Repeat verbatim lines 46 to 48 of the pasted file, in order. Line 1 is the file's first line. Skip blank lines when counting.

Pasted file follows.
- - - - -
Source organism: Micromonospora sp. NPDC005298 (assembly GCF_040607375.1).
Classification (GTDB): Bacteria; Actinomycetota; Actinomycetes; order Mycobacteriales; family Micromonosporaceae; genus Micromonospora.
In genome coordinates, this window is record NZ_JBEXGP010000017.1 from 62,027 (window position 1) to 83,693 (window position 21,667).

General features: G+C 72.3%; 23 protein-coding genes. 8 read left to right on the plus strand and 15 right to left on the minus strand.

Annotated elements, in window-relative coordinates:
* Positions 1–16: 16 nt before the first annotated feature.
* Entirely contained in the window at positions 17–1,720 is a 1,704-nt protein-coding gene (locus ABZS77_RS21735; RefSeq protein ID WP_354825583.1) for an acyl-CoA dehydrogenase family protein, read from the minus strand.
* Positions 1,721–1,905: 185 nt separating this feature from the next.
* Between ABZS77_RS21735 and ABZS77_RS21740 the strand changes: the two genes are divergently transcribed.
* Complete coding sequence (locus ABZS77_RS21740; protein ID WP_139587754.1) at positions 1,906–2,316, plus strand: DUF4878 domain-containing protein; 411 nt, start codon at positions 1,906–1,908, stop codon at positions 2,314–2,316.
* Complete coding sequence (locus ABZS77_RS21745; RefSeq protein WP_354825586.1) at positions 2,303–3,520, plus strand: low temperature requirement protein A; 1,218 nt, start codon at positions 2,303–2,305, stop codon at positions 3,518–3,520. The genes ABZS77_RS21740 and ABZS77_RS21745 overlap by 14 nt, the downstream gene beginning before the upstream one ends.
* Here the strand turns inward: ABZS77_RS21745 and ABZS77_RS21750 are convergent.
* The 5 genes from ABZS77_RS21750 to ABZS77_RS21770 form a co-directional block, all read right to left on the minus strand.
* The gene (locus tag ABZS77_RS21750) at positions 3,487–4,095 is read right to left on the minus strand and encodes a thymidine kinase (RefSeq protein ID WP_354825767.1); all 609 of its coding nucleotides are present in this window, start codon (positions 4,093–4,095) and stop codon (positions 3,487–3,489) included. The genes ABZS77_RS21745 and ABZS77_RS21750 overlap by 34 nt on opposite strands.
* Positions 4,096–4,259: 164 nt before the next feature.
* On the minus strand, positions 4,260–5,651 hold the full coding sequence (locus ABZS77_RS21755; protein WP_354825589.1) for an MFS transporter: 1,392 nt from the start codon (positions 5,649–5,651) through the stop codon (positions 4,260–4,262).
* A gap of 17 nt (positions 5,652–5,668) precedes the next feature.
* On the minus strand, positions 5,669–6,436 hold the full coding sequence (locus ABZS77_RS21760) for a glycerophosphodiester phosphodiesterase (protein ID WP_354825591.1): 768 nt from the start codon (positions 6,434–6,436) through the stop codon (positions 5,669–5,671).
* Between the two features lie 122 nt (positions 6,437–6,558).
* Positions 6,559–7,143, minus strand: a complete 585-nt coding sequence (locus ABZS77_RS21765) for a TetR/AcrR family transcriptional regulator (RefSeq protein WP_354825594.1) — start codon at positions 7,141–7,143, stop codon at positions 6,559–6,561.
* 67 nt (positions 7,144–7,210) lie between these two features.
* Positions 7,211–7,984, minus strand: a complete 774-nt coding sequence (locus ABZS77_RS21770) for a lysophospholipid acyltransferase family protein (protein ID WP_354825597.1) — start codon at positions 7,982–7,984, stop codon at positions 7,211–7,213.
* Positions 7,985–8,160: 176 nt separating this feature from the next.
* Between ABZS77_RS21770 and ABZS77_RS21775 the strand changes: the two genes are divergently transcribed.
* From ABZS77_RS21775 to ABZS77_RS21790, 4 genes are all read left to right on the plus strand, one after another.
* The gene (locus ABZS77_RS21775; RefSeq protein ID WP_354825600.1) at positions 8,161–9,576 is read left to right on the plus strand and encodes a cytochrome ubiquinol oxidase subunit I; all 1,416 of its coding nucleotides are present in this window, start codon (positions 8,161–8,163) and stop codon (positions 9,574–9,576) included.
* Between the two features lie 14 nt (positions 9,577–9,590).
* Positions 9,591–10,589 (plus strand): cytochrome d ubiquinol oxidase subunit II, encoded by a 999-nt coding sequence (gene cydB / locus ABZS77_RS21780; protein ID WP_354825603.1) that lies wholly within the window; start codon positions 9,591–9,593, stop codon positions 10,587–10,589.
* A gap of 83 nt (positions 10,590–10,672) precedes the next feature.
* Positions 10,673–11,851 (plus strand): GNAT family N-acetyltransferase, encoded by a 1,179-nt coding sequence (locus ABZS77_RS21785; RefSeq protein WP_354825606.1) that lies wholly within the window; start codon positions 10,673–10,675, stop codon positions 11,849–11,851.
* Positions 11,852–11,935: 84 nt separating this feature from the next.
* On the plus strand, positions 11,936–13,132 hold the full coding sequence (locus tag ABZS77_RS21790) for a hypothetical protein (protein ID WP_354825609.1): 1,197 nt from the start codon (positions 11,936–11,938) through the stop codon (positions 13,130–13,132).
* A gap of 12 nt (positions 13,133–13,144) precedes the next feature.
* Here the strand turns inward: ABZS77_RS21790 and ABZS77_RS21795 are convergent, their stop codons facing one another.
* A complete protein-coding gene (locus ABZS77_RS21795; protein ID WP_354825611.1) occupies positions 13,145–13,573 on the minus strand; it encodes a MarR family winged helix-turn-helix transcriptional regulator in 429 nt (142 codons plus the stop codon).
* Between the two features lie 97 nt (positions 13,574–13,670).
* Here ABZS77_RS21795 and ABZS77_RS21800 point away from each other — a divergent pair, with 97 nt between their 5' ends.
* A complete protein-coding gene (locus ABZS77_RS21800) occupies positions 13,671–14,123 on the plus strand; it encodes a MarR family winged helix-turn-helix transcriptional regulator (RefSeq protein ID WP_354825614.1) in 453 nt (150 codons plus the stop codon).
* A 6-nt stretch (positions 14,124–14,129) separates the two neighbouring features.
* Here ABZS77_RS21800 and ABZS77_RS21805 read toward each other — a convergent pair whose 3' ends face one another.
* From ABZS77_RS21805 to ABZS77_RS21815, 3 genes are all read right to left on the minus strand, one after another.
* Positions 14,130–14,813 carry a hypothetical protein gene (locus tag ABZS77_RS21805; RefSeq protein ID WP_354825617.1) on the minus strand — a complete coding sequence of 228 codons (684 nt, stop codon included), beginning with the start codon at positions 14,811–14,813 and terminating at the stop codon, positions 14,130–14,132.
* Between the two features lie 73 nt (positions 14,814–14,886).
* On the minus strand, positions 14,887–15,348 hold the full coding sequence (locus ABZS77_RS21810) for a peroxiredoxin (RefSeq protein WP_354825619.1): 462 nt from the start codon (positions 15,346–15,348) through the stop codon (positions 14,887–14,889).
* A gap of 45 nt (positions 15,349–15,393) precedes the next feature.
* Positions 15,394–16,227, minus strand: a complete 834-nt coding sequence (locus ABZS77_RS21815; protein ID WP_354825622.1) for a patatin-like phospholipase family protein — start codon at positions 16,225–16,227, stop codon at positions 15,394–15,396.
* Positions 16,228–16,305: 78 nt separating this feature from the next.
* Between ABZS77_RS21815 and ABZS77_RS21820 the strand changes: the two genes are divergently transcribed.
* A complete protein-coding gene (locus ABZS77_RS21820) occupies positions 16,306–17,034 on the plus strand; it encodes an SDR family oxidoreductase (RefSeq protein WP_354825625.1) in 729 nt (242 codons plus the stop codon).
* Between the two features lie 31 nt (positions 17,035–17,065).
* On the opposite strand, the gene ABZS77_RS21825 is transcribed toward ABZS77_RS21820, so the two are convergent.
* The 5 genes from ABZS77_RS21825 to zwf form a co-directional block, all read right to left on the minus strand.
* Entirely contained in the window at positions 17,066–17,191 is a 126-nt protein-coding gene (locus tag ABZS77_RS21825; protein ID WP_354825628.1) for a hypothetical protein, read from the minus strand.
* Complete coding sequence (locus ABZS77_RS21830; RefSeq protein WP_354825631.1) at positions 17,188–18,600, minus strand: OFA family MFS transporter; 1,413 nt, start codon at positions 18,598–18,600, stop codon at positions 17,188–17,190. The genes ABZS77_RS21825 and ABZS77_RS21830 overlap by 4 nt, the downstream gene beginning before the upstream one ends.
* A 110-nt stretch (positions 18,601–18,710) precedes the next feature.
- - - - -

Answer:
* Positions 15,394–16,227, minus strand: a complete 834-nt coding sequence (locus ABZS77_RS21815; protein ID WP_354825622.1) for a patatin-like phospholipase family protein — start codon at positions 16,225–16,227, stop codon at positions 15,394–15,396.
* Positions 16,228–16,305: 78 nt separating this feature from the next.
* Between ABZS77_RS21815 and ABZS77_RS21820 the strand changes: the two genes are divergently transcribed.